And though the CBR is the only bike that continues use of an under-tail exhaust, the can’s placement doesn’t seem to negatively affect handling by caring weight high above the bike’s center of gravity. The under-tail exhaust also helps keep the CBR’s overall styling uncluttered.
The ease-of-use the Honda’s chassis performance offers doesn’t diminish much from track to street; however, we did notice that it wasn’t quite as compliant in some instances when hustling down serpentine canyons. It stands up slightly during braking, unlike the Suzi and Kawi that remain noticeably composed and neutral under the same circumstances.
“In back-to-back runs on a twisty road, I was surprised the CBR didn’t show a clear advantage in agility over the others, although it’s still very responsive,” says Kev.
Stopping performance is of a very high caliber in this class, as you might expect, and the Honda’s four-piston monobloc calipers on loan from the CBR1000RR are more than up to the task of hauling in the RR. There’s lots of force on tap in the Honda’s binders, but in terms of feedback they fall ever so slightly behind the GSX-R’s and ZX’s stunning brake packages. We even hate to imply here that the CBR600RR’s brakes may somehow lack; but in such a closely contested class the slightest advantage, if even barely perceptible, matters.
Wrapping up final thoughts on the Honda, Kevin says, “Although the CBR hasn’t been significantly revised since its 2007 introduction, the all-around goodness of the package still holds up well in the company of fresher competitors. No one thinking of buying the 600RR will be disappointed.”
2011 Kawasaki ZX-6R $9999
“Lots of good things to say about the ZX, and they all start with motor.”
Directly from Kevin’s video mouth to your ears in the racetrack portion [http://www.motorcycle.com/shoot-outs/2011-supersport-shootout-track-90963.html] of our 2011 Supersport Shootout. Where the Honda is admired for its mid-range, the Kawasaki’s engine is enjoyable for its linear, predictable response, and for having the biggest bang up top. We also deemed the Kwaker has having the best slipper clutch. In terms of serious competition for the ZX’s stout engine, it’s only the new GSX-R600’s revamped mill that gives the Kawasaki a dose of its own medicine.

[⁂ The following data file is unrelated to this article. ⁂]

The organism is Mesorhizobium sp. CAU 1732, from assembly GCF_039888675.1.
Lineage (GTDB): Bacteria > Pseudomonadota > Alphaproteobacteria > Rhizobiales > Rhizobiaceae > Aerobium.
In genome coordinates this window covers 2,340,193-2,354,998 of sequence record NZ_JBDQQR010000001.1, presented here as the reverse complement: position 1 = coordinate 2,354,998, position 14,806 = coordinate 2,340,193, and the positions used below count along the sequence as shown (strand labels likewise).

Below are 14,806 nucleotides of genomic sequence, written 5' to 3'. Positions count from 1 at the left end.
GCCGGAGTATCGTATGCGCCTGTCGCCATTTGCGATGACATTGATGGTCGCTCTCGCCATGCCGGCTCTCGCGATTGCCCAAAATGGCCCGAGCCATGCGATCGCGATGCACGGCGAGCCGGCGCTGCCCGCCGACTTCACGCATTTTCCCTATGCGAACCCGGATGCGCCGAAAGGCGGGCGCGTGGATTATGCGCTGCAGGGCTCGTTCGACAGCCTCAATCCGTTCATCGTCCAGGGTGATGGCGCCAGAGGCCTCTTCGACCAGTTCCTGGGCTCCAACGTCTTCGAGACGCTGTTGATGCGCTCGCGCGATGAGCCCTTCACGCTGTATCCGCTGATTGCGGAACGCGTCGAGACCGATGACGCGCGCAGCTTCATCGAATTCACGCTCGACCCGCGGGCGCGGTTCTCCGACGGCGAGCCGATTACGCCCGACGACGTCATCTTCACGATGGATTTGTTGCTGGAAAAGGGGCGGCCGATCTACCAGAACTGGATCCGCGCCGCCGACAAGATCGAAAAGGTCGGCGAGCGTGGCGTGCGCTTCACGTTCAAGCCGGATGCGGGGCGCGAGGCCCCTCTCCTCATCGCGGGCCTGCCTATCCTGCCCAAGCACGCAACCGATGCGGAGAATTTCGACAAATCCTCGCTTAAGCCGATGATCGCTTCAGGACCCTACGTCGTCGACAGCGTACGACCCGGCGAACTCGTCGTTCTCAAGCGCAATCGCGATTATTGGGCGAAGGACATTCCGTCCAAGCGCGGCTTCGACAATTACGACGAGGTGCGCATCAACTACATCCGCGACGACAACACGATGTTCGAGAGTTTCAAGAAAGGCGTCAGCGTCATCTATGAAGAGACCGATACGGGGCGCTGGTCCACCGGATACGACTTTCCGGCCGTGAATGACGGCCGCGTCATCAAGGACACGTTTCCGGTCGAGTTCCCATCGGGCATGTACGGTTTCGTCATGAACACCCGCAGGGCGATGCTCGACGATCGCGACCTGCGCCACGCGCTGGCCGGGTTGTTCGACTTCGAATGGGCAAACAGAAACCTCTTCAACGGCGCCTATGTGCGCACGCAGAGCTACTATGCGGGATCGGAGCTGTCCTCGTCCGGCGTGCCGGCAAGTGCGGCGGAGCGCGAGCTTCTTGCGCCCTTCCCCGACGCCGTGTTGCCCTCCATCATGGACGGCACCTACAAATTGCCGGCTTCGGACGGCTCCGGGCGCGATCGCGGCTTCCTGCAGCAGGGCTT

Despite the undeniable top-end power of the ZX, as mentioned earlier, this isn’t quite the asset on the street as it is on the racetrack. “The top-end of the Kawi trumps everything else here, though the times you’ll use it on the street are pretty limited,” Troy astutely notes.
A curb weight of 421 pounds makes the Kawasaki the heaviest bike of the four. Sure, an 11-pound spread from the heaviest ZX to the lightest Honda isn’t something to stop the presses about, but again, little things matter in this class. More important than sheer weights is how each bike feels transitioning between corners. “I wouldn’t have ever guessed the ZX-6R was the heaviest bike here,” says Tom.
The sure-footedness and high levels of feel the ZX’s front end provided on track were equally welcome and noticeable during aggressive canyon carving. However, as delivered the BPF front seemed firm for most our testers, with sharp-edged freeway expansion joints and sections of rough pavement making known the fork’s firmness. But, with full adjustability, a rider shouldn’t have any problem tuning the premium Showa Big Piston to suit their needs.
The ZX is not only the heaviest bike here, but it also sports the mildest chassis dimensions.
Considering the CBR’s skittish-looking 23.5 degree rake, 3.86 inches of trail and shortest span between the axles at 53.9 inches, the Green Machine’s 24.0 degrees, 4.09 inches and longest of the group 55.1-inch wheelbase might seem to make the Ninja handle less adeptly – at least on paper. However, the ZX-6R gives the rider the impression that it might have some of the raciest geometry for how quickly it transitions between turns. Kudos to Kawasaki engineers for masking so well the Ninja’s extra pounds and modest steering geometry.